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Homework in Grad Level Classes

  1. Aug 20, 2009 #1
    I just want to get an idea of how taking courses as a physics grad student differs from that of undergrad. As an undergrad, I usually find a friend to work on physics homework, mainly because it saves a lot of time and can sometimes help clarify a difficult problem when two people are working on it. Is it common for grad students to work together on homework, or is it usually done alone? Just something I'm curious about.
     
  2. jcsd
  3. Aug 21, 2009 #2
    I spent a lot of time helping my fellow grad students on problems sets and seeking their help understanding solutions. We didn't always sit in the same room working on a problem at the same time, but we definitely collaborated. But I also knew people that were very competitive and did not like to share their insights into solutions.

    A lot of people learn best from peer-learning environments and most professors know that and encourage group learning. But, when it comes down to exams you better be damn sure you understood those solutions because if you don't you will pay the price.
     
  4. Aug 21, 2009 #3

    Choppy

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    I found that the degree of group collaboration wasn't too different from that in senior undergraduate classes. This is something that really depends on the people involved though. Most graduate physics classes are quite small and so if you have three out of four people who prefer to work alone, that's what you'll be doing.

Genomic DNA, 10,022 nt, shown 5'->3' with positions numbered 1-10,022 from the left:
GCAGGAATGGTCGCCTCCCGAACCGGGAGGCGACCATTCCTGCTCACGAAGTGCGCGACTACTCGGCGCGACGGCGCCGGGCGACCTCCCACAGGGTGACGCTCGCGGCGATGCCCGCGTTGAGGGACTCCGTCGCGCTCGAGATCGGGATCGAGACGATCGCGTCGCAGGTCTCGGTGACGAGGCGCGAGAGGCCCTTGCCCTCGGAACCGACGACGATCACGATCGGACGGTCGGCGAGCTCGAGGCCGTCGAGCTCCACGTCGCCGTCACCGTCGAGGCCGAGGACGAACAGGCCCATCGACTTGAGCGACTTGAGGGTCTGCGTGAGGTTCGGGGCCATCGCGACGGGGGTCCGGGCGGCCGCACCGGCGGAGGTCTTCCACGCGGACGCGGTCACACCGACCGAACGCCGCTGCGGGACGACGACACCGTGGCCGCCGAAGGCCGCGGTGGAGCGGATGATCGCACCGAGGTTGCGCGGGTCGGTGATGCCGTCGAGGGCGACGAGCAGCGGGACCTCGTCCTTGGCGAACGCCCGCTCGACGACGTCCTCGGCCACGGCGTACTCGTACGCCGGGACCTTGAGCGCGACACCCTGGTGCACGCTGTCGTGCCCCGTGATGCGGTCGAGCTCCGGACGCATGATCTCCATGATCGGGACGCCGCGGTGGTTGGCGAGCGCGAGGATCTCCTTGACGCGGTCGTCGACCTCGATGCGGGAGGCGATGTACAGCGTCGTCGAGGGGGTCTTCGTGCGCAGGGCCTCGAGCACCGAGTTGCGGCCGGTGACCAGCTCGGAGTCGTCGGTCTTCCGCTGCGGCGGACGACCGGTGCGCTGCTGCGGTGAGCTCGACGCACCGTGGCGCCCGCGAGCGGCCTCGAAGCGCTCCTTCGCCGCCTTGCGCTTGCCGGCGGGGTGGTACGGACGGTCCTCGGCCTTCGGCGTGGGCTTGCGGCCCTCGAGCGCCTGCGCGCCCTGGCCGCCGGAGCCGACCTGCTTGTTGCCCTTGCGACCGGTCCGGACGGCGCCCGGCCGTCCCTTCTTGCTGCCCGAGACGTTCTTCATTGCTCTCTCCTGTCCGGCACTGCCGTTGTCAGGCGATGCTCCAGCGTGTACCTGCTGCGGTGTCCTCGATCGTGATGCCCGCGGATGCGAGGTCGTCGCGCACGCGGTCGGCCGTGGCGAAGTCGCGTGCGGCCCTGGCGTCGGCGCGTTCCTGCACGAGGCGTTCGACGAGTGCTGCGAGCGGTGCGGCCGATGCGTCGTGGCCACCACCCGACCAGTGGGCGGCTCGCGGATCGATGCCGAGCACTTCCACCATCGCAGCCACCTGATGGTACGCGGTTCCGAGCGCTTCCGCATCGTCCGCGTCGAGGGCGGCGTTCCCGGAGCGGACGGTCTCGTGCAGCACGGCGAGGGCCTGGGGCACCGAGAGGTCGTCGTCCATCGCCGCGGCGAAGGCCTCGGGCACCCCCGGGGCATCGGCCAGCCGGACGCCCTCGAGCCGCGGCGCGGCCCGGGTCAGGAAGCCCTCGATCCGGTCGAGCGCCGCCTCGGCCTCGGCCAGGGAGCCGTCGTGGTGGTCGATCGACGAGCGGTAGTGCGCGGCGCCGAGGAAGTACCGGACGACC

5. Aug 21, 2009 #4
    My first year, collaboration on homework assignments was both encouraged by the professors and essential to getting it done. Jackson E&M is not something you want to do alone unless you're some kind of genius. There were many late nights up in the grad student office working on quantum or E&M and trying to piece a solution together from everyone's insights. Without the help of the rest of my class, I wouldn't have made it through first year.

    I took three classes, and always ended up having two assignments a week. Each one probably took a solid 8 to 10 hours of work. But considering that your only responsibilities are homework and teaching (=mostly grading), it was actually a lot less stressful than undergrad.
     
  6. Aug 22, 2009 #5
    Unlike many people in physics, I really like E&M. My policy to fellow grad students was "Bring beer... I'll help you on Jackson homework"! Fortunate for me... we did spend a lot of time collaborating on that topic.

    I was in a large graduate program (each incoming class was about 40 students)... so collaborations were in smaller groups of 3-4 (some larger groups of 5-6), and some people probably worked on their own more often than in groups.
     
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